The ratio of exotic-to-native dung beetles can indicate habitat quality in riparian restoration

Publisher:
Blackwell
Publication Type:
Journal Article
Citation:
Insect Conservation and Diversity, 2011, 4 (2), pp. 123 - 131
Issue Date:
2011-01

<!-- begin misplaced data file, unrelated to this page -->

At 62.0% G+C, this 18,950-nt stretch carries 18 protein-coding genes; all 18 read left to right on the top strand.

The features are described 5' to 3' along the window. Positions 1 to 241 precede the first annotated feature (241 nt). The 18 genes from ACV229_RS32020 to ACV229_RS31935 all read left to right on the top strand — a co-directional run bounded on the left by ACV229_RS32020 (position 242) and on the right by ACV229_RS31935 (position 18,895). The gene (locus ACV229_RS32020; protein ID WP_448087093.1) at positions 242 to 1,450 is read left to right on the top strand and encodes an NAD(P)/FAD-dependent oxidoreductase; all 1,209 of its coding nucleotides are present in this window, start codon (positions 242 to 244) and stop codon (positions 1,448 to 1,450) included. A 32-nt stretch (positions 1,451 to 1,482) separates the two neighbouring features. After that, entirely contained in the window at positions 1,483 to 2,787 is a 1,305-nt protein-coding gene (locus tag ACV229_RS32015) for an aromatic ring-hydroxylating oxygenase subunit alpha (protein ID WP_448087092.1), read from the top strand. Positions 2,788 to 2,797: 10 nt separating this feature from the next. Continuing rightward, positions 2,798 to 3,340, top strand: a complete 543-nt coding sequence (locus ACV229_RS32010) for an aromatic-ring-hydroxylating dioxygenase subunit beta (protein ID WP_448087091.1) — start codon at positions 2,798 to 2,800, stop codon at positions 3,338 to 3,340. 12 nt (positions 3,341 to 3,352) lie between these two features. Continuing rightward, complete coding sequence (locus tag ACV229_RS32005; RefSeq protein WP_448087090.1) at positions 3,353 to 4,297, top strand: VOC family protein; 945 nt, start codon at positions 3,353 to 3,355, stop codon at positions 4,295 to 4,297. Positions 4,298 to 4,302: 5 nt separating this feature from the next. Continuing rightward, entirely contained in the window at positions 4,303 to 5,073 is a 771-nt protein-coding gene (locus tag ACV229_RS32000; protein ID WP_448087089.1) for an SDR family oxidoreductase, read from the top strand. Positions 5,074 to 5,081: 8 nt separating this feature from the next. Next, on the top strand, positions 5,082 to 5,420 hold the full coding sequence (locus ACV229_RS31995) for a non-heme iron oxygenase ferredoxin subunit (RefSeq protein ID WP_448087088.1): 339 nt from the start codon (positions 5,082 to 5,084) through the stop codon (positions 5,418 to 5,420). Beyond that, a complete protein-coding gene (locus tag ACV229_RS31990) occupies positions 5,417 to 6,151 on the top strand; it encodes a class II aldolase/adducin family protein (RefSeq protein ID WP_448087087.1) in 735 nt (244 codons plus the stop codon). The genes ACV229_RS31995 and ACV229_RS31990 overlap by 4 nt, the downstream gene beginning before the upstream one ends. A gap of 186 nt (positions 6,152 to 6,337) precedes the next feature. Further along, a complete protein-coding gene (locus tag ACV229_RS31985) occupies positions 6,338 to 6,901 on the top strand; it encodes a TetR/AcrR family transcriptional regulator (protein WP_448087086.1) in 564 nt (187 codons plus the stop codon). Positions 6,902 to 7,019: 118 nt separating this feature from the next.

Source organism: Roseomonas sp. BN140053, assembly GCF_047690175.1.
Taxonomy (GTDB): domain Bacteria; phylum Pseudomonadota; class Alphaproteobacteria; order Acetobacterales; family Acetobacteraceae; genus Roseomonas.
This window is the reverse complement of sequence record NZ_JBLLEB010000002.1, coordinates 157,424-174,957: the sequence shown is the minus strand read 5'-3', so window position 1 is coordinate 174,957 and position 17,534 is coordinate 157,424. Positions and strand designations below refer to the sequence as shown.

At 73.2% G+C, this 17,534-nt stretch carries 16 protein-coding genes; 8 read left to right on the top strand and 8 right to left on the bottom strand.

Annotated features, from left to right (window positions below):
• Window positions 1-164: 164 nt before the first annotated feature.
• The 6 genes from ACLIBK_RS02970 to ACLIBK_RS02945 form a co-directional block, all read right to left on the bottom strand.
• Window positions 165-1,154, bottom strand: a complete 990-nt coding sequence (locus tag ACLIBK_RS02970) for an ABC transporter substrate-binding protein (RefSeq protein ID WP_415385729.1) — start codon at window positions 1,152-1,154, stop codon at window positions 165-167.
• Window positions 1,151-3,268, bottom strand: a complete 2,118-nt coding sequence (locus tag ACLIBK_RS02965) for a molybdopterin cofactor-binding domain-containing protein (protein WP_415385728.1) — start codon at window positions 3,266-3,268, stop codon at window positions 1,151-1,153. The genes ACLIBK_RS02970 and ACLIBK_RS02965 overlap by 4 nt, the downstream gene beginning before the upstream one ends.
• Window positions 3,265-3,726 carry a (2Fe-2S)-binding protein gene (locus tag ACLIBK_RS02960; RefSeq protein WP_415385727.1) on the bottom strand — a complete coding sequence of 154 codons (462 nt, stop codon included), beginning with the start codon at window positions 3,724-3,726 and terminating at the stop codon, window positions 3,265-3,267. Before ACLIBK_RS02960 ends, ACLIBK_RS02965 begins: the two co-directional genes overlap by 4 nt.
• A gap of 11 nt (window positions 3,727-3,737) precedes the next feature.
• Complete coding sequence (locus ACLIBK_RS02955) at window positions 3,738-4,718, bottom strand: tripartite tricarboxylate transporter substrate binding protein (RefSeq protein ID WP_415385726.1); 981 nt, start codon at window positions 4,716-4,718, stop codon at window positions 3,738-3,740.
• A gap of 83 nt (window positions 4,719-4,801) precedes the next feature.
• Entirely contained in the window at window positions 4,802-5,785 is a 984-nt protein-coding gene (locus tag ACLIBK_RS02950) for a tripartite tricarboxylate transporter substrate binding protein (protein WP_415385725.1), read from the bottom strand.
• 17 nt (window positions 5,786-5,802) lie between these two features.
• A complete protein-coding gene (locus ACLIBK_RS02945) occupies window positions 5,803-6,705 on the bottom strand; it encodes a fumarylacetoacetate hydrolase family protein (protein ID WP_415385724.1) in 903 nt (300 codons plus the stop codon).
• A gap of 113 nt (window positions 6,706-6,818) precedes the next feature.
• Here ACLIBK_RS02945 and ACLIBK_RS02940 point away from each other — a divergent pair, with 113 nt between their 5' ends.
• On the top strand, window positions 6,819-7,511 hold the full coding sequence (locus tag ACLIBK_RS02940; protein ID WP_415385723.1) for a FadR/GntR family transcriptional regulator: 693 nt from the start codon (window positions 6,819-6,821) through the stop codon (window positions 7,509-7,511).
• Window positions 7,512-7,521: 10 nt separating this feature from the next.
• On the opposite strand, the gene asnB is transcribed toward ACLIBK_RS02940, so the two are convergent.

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1. Replanting natives on cleared riparian land is a common form of restoration. While most assessments of success are focussed on flora, the impact on fauna is often unknown. 2. We evaluated the effectiveness of revegetation for dung beetles in the riparian zone in a temperate Australian river. Total abundance, abundance of individual species, total species richness and species composition were compared using a chronosequence approach using four habitat types: unplanted; 1â3 and 7â10 year old revegetated plots, and mature native woodland. 3. A total of 1651 individuals and 20 species were trapped. Abundance and richness showed no trends across the chronosequence; however, changes in species composition appeared to be triggered by revegetation. Composition in older revegetation was more similar to mature woodland than the young revegetation or unplanted habitat. These shifts were largely due to a decline in the abundance and diversity of exotic dung beetles across the chronosequence. 4. Native revegetation also appeared to affect six species. Any of these six species could be used as indicators of progress in this region, but whether they are useful elsewhere cannot be guaranteed. This is a shortcoming of any study that recommends individual species as indicators. 5. Exotic-to-native ratios of plants are success indicators in restoration projects, and we suggest that this could also be used for monitoring success for invertebrate fauna. The exotic-to-native ratio has the advantage over single species indicators because the metric does not rely on those species being present in a particular region.
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